Study: Sending Electricity Through Our Brains Makes Us More Creative
People were able to come up with unusual uses for ordinary objects more quickly when electrodes deactivated the portion of the brain that filters out irrelevant information.
Last fall, when researchers had freestyle rappers go through an fMRI while rapping, they noticed that the prefrontal cortex -- the part of the brain responsible for self-editing -- shut down. This allowed, they said, words and ideas to arise unfiltered in the artists' lyrics. Their research, and similar studies done on jazz musicians during improvisation, implied that creativity itself is driven by that unrestrained state of mind.
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For those who fall somewhere short of the creative artist label, finding a way to tone down the prefrontal cotex's activity should still theoretically help boost outside-of-the-box thinking. To test this, researchers at the University of Pennsylvania hooked 48 participants up to electrodes and sent a weak electrical charge through either their right or left prefrontal cortex (the left is particularly associated with the self-editing effect).
The process, known as transcranial direct current stimulation (tCDS), interferes with cell-to-cell communication in the areas through which the charge passes. So in effect, the researchers were turning off their participants' filters.
With their cognitive controls inhibited, the participants were given a challenge: look at images of ordinary objects and come up with unusual uses for them. Rubber hose? Use it to climb a tree. Manila folder? How about kindling for a fire.
Both people who had current sent through their right prefrontal cortex, and those who didn't receive any electrical charge, were stumped by an average of 15 of the 60 objects. Those whose left prefrontal cortexes were deactivated, on the other hand, missed an average of only 8. They were also about a second faster in their responses.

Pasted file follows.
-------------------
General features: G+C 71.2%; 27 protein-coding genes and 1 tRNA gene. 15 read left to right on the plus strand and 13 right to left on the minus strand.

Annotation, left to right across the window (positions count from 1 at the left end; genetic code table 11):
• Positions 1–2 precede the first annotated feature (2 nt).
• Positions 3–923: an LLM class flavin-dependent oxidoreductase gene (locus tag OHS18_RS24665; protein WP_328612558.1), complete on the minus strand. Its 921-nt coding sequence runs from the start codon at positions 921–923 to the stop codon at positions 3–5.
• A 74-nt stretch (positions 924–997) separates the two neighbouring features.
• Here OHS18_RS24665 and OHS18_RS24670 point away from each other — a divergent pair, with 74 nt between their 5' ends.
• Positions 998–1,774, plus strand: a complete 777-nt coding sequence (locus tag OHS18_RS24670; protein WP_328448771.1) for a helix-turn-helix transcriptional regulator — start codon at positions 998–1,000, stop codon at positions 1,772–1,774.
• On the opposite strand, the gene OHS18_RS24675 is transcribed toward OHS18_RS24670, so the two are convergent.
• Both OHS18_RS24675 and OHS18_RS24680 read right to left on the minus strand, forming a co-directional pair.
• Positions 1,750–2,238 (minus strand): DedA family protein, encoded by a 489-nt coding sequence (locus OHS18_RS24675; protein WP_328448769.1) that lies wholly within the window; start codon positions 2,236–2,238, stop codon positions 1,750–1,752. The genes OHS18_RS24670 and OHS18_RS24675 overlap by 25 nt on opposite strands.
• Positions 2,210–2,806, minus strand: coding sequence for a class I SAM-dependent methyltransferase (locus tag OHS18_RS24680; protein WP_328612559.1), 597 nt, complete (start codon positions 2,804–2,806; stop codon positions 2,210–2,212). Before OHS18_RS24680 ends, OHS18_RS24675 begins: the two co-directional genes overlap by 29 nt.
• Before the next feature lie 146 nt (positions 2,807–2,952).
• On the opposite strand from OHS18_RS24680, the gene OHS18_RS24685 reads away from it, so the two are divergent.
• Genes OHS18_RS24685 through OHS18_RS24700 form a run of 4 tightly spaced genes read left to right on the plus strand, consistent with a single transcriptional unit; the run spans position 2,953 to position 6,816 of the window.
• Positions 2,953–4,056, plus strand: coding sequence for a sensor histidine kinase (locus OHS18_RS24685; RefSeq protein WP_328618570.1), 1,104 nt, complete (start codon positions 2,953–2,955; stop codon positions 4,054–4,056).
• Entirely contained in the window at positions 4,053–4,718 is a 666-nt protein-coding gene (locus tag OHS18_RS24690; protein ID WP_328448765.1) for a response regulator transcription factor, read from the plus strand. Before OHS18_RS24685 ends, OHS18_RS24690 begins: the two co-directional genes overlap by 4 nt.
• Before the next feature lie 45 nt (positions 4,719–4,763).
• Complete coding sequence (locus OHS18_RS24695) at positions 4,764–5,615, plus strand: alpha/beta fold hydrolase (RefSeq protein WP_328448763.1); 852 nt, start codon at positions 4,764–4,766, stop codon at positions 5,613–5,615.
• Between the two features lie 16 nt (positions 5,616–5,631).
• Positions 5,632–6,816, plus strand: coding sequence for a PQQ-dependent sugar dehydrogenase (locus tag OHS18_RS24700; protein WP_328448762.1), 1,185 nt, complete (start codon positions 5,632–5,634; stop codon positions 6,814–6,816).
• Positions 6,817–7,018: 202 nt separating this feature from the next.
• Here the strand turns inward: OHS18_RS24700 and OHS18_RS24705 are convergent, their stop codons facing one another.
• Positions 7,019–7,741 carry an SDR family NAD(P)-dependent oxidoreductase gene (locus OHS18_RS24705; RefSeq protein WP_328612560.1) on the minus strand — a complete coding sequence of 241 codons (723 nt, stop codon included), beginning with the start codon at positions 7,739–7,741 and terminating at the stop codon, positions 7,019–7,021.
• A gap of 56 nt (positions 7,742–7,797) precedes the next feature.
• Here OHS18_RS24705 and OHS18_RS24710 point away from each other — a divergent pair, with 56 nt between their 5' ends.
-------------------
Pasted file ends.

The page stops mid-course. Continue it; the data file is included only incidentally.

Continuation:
"It was surprising to me how big the finding was" Sharon Thompson-Schill, one of the study's authors, told me. "What I thought we would see was something on the order of milliseconds, and no difference in accuracy," she explained. Instead, "we were cutting in half the number of times that people failed to come up with something."
The results don't apply to all thought processes that we might call "creative," said Thompson, but only to ones in which there isn't a clear goal you're trying to achieve -- as with musical freestyle or improvisation. When it comes to cognitive control, she explained, we tend to assume that more is always better, and attempts to enhance that ability are a stalwart of cognitive psychology. "Being able to dynamically turn on and off the amount of control you have could be a useful skill to acquire," said Thompson. "Whether you should slap an electrode on the side of your head to do it ... I wouldn't go so far as to say that."
"Noninvasive transcranial direct current stimulation over the left prefrontal cortex facilitates cognitive flexibility in tool use," is published in Cognitive Neuroscience.